The successful submarine was decommissioned 2 February 1946 and laid up in the Pacific Reserve Fleet. In all, Sealion earned the Presidential Unit Citation and received five battle stars for her World War II service.
She was then later converted to a Submarine Transport, at Hunters Point Naval Shipyard, San Francisco, California and recommissioned 2 November 1948. Her torpedo tubes and forward engines were removed and her forward engine room and after forward and after torpedo rooms were converted to hold up to 123 troops.
Her insignia changed during this time to reflect her new role.
Sealion continued a schedule of exercises with Marines, Underwater Demolition Teams (and later SEALs) and Beachjumper units; and, on occasion, Army units, landing helicopters on her deck and launching small boats and LVTs from her “hangar”
Her peacetime training schedule included breaks for a Med deployment and support of the Cuban Missile Crisis in 1961.
Between 1949-1969 her designation switched from SSP to Transport Submarine (ASSP-315) to Amphibious Transport Submarine, (LPSS-315) though her role remained the same.
Decommissioned 20 February 1970, she was laid up in the Atlantic Reserve Fleet. Stricken 15 March 1977, she was sunk as a target off Newport, Rhode Island 8 July 1978.
The flag from her 3rd War Patrol is maintained in the collection of the U.S. Undersea Warfare Museum.
“The upper left quadrant contains the submarine’s insignia, a black sea lion riding a red torpedo. The upper right and lower left quadrants depict Japanese merchant ships sunk — six tankers and five freighters, respectively. The submarine’s most significant actions are represented in the lower right quadrant: the large battleship above the broken rising sun flag is Kongo, the smaller battleship with the intact rising sun flag is damaged battleship Haruna, and the number 50 atop the red cross refers to the 50 prisoners of war that Sealion rescued from torpedoed Japanese transport Rakuyo Maru. The crew of Sealion created this battle flag and presented it to Sealion skipper Lieutenant Eli Reich.”
Reich, a retired Vice Admiral, died at age 86 in 1999.
From the Washington Post:
Retiring from the Navy in 1973 after 38 years of service, Adm. Reich was named director of the Emergency Energy Allocations Program, which was responsible for the distribution of scarce oil and gasoline during the Arab oil embargo. Described as a “crusty three-star admiral” by syndicated columnists Rowland Evans and Robert Novak, Adm. Reich was reported by the columnists to have told staff members: “I don’t give a damn for the public image. We’re not here to create an image. We’re to do a job–my way. And that’s the military way.”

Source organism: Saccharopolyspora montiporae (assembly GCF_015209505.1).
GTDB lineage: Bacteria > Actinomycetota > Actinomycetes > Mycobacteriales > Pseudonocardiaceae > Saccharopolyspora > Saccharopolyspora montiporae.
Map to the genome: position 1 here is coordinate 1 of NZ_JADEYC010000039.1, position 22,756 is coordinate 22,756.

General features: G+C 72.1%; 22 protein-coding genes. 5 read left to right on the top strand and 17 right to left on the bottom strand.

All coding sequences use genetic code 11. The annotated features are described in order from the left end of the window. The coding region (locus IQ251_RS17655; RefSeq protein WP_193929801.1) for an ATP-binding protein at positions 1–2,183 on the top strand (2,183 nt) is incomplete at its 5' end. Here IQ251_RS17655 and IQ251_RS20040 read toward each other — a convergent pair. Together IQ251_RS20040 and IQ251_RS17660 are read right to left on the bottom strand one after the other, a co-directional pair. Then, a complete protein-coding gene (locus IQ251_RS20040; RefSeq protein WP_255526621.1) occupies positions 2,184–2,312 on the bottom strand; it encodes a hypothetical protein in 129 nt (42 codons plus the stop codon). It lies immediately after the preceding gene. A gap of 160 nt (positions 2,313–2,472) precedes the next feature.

There has never been another Sealion on the Navy List other than the two war babies mentioned above. Their memory is maintained by the USS Sealion veterans group.
Although Sealion is no longer afloat, eight Balao-class submarines are preserved as museum ships across the country.
Please visit one of these fine ships and keep the legacy alive:
USS Batfish (SS-310) at War Memorial Park in Muskogee, Oklahoma.
USS Becuna (SS-319) at Independence Seaport Museum in Philadelphia, Pennsylvania.
USS Bowfin (SS-287) at USS Bowfin Submarine Museum & Park in Honolulu, Hawaii.
USS Clamagore (SS-343) at Patriot’s Point in Mount Pleasant, South Carolina (for now).
USS Ling (SS-297) at New Jersey Naval Museum in Hackensack, New Jersey (for now).
USS Lionfish (SS-298) at Battleship Cove in Fall River, Massachusetts.
USS Pampanito (SS-383) at San Francisco Maritime National Historical Park in San Francisco, California, (which played the part of the fictional USS Stingray in the movie Down Periscope).
USS Razorback (SS-394) at Arkansas Inland Maritime Museum in North Little Rock, Arkansas.
As for SS-195, she is considered on eternal patrol.
Displacement, Surfaced: 1,526 t., Submerged: 2,424 t.
Length 311′ 10″
Beam 27′ 3″
Draft 15′ 3″
Speed, Surfaced 20.25 kts, Submerged 8.75 kts (halved after 1949)
Cruising Range, 11,000 miles surfaced at 10kts; Submerged Endurance, 48 hours at 2kts
Operating Depth Limit, 400 ft
Complement 6 Officers 60 Enlisted
Armament, (as built) ten 21″ torpedo tubes, six forward, four aft, 24 torpedoes, one 5″/25 caliber deck gun, one 40mm gun, two .50 cal. machine guns
Berthing for 123 Marines/Soldiers
One 5″/25 caliber deck gun, one 40mm gun, two .50 cal. machine guns
Patrol Endurance 75 days
Propulsion: diesel-electric reduction gear with four Fairbanks-Morse main generator engines., 5,400 hp, four Elliot Motor Co., main motors with 2,740 hp, two 126-cell main storage batteries, two propellers. (Halved after 1949)
Fuel Capacity: 94,400 gal.